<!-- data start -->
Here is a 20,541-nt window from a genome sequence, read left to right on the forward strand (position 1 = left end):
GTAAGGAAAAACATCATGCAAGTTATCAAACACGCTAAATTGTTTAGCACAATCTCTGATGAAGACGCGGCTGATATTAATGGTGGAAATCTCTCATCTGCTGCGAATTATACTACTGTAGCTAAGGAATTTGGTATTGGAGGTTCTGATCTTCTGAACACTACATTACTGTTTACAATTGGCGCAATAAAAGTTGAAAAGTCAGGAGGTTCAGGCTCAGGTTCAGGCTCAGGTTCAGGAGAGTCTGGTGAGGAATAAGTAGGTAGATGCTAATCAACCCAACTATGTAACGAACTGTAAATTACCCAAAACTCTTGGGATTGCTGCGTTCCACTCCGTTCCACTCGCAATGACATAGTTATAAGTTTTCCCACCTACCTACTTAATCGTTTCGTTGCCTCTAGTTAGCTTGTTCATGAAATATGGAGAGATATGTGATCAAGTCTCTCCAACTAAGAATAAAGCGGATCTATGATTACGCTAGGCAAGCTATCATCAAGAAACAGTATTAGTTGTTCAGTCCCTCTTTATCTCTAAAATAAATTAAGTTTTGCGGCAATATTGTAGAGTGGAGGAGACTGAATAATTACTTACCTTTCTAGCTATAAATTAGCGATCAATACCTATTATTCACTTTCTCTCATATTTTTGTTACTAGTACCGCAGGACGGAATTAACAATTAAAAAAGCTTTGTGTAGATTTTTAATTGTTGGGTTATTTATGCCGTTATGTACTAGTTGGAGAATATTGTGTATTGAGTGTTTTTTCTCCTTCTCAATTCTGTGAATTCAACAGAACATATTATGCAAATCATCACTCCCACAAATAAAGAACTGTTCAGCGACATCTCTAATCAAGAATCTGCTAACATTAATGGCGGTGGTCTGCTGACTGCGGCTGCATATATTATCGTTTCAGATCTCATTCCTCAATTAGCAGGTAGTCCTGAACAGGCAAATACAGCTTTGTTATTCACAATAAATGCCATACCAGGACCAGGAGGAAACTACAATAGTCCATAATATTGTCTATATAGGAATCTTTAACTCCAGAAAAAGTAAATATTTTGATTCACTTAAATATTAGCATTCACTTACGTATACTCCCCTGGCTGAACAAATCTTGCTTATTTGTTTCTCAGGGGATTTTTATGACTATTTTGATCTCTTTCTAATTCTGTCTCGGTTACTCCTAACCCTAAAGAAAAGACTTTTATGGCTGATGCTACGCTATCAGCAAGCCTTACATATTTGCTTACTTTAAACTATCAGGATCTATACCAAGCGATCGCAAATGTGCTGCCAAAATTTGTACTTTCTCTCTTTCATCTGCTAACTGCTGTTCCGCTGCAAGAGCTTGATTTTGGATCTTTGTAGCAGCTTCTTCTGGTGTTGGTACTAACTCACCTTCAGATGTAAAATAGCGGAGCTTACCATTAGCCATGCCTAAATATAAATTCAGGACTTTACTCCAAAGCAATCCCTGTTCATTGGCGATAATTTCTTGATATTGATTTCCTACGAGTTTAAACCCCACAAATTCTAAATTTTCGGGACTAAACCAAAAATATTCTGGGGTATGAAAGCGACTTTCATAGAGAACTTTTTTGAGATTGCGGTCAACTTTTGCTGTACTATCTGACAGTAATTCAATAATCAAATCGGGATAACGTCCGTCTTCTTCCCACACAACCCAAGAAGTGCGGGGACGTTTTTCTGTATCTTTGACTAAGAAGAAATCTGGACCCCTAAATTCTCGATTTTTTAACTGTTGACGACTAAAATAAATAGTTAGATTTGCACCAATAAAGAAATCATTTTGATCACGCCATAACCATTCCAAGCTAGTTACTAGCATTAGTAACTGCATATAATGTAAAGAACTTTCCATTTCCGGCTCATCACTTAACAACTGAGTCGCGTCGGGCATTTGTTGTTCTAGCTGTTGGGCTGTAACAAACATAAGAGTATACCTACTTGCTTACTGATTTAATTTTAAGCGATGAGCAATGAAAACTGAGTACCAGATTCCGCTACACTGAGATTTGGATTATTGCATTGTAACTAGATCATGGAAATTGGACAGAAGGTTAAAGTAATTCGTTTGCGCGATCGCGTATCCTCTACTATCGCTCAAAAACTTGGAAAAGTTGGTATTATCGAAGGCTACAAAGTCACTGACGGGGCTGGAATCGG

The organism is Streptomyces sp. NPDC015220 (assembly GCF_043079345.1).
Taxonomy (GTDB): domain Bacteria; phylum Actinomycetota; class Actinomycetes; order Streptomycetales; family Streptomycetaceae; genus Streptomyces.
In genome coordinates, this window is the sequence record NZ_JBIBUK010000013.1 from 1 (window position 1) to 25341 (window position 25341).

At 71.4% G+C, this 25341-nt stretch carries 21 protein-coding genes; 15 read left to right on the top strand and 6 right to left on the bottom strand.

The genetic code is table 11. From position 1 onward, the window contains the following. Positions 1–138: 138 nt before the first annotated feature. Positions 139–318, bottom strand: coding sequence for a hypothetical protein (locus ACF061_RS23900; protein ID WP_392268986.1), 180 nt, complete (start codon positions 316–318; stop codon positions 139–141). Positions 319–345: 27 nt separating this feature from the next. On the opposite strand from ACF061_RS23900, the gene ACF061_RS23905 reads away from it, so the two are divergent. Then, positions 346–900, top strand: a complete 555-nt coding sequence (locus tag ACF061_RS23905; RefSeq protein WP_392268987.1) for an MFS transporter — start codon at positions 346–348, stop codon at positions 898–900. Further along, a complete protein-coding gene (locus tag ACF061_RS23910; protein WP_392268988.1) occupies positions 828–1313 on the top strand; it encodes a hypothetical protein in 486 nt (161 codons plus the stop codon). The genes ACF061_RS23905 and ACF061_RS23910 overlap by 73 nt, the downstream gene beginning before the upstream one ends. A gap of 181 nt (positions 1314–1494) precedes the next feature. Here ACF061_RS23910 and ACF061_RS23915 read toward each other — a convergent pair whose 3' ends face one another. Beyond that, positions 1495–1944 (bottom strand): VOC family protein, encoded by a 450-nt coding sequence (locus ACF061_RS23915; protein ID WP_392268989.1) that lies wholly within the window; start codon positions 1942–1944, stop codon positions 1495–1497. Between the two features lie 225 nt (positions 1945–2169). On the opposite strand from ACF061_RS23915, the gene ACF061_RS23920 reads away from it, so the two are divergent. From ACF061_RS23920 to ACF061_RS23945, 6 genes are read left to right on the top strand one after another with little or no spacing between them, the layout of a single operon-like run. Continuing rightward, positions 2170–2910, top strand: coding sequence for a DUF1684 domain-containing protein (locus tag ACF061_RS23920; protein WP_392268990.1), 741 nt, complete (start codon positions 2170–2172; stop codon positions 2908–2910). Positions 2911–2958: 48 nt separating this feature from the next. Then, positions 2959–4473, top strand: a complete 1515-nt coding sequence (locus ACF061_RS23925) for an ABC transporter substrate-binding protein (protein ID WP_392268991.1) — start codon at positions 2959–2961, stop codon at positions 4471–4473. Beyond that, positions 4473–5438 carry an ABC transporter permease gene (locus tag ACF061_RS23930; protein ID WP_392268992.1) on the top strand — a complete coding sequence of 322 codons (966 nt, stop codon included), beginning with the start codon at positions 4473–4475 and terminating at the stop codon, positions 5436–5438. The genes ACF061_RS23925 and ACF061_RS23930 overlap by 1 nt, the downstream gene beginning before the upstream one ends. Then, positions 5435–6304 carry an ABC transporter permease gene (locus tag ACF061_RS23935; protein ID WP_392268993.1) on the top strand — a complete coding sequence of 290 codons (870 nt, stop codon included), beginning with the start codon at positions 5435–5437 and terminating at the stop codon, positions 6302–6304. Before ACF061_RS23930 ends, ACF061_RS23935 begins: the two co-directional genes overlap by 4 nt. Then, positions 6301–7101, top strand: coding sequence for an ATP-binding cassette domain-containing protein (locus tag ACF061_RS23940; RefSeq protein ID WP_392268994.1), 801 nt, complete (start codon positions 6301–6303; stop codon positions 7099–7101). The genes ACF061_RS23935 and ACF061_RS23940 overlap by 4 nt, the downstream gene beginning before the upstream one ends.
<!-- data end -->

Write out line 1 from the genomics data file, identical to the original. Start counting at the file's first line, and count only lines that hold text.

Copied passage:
Here is a 20,541-nt window from a genome sequence, read left to right on the forward strand (position 1 = left end):